My daughter likes to suck things off the floor

Chris Stead
 | Updated May 5, 2021

My daughter likes to suck things off the floor

Chris Stead
 | Updated May 5, 2021

For all the good it’s doing her long-term immunity, I'm concerned by my daughter's never-ending desire to lick parts of the city.

My Birthday Cake Needs a New Home by Chris Stead

This image is from My Birthday Cake Needs a New Home by Chris Stead

I often wonder if we get more prone to illness as we get older, or if we just get harder hit because we go too far in practicing cleanliness? My children are an argument for the latter. It seems like I am forever trying to avert my offspring from their masochistic tendency to lay out a welcome mat to every and any germ. They seem to gain great pleasure in sucking, licking or consuming things so riddled with bacteria it’s somewhat surprising the little guys haven’t erected a town hall on these days-old apple cores and potato chips.

These acts - which would pack my bags, stamp my passport and send me on a romantic getaway straight to the porcelain throne - seem to have barely any effect on my progeny. Especially my daughter. No wonder they’re not convinced my pleas to “bloody well stop it!”

My daughter, two at the time of this writing, is a unique customer to the spill on isle four at Germworths. Rather than pick up whatever it is that has found a home tucked behind a chair leg or secreted away in a sofa crack, she likes to lie down prone, and mash her face into it, mouth agape. She’s particularly fond of doing this to pools of stagnant water, perhaps congregating on the wooden deck or bathing in a pot plant bowl. Mmmm… mosquito larvae fresh.

It sounds like the unhealthiest thing a human can do, but perhaps it’s actually a healthy beginning to an agile and responsive new immune system. One that is hoping to construct an iron defence against the rigours our 21st century world is set to throw at it over the coming decades. At the very least, I’m sick of feeling like a bad parent about it as I dive like a slips fieldsman towards the outstretched tongue of my horizontal toddler – my screams of “nooo!” echoing out across the neighbour’s yards.

So what is science telling us?

There are some compelling arguments to suggest that our over-cleanliness as a society is having a long-term detrimental effect on the development of our immune system. This relates not only to your classic “bugs,” but also in building up our tolerance to allergies. You can check out the hygiene theory and its related references for one of the earliest established arguments on the theory.

The long and the short of it, however, is that exposure is the ticket to immunity. Vaccinations, for example, are in fact a dead or weakened version of the bug they’re tasked with stopping. They incite our immune system to understand the make-up of these bugs and generate the soldiers to fight it off in preparation of a fully armed invasion happening along one day. These cells have long memories, and will loiter around waiting for the sign of any recurrence so they can defeat it before it takes hold and causes a major meltdown.

Some bugs – like “the flu” – can change their form from season to season, requiring boosters, but the general principle is to train your body to be an effective fighting machine. To keep it out of the ring, so to speak, would just make it weak. This is why we’re more likely to get sick when we are tied, rundown or eating poorly – we’ve let the fuel run low on our defence mechanisms and their reaction time is slowed.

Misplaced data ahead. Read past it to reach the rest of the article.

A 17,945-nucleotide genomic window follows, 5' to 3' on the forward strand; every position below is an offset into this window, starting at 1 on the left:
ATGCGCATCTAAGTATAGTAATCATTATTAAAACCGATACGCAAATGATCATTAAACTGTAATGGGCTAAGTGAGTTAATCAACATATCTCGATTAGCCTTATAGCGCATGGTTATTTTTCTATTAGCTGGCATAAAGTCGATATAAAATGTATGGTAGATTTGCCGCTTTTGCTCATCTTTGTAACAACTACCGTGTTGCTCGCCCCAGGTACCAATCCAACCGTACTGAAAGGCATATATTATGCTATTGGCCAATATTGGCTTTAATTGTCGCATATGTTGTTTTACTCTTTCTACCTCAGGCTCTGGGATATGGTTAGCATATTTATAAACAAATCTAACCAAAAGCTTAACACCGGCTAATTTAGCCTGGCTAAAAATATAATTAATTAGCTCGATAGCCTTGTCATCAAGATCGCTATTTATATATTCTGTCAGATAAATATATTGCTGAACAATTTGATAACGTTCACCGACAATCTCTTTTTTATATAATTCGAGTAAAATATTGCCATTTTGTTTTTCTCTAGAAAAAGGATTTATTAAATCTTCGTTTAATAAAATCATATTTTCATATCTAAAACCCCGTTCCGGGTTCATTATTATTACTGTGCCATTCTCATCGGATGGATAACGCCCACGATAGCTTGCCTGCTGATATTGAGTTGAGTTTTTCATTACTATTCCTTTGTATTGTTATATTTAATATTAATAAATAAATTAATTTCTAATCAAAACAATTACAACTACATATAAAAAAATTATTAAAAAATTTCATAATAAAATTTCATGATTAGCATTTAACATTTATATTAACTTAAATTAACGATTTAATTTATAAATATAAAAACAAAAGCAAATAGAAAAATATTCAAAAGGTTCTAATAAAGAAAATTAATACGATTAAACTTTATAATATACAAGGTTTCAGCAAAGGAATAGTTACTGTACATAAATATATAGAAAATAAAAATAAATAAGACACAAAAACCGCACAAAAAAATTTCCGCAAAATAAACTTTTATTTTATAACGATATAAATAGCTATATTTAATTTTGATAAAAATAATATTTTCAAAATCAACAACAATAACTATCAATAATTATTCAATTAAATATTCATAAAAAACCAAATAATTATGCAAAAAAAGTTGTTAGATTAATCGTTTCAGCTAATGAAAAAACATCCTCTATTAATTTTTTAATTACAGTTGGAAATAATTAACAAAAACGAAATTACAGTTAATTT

It’s completely reasonable to assume then that the many day-to-day gremlins that are ever-present in human lives are ones we develop an immunity for well before we are at an age to vocalise that we’re not feeling that well. In fact, it starts in the womb with shared blood, and then again at the breast, as the professors at mum’s school of immunity lecture the new breed on that cold harsh world out there. If we actively seek to eradicate these omnipresent bugs from our immediate world by being overly cautious, we’re really just lowering our defences ahead of whatever may lives beyond the front gate.

Today my daughter sucked the Pyrmont Bridge, which did not fill me with joy. So while I’m sure I will continue to sprint from room to room palming my kids off seemingly deadly floor sucking escapades much as a front row forward might swat away outside backs, perhaps I won’t admonish myself so much for those many times my tired legs can’t make it on time.

And anyway, what is that saying? Keep your friends close and your enemies closer.

The Little Green Boat - iOS | Android

Follow the Breadcrumbs - iOS | Android

My Birthday Cake Needs a New Home - iOS | Android

Trouble at the Zoo - iOS | Android

Kate's Thermo Cookbook: Top 50 Family Recipes - iPad | iPhone | Android

Chris Stead

Chris Stead is an award-winning author and editor with over 26-years of experience in the publishing industry. After publishing over 1000 magazines and launching a dozen commercial websites, fatherhood saw him turn his attention to the world of children's picture books and self-publishing. He now makes books for himself and countless indie authors around the globe.

Let us know your thoughts

Your email address will not be published. Required fields are marked *

1 2 3 5

Latest Stories

Have a question?

Contact Us!
  • Services

    Service One
    Service Two
    Service Three
    Service Four
    Service Five
    Service Six

  • Quick Links

    Contact Us

  • searchclosearrow-circle-o-downarrow-circle-rightbars linkedin facebook pinterest youtube rss twitter instagram facebook-blank rss-blank linkedin-blank pinterest youtube twitter instagram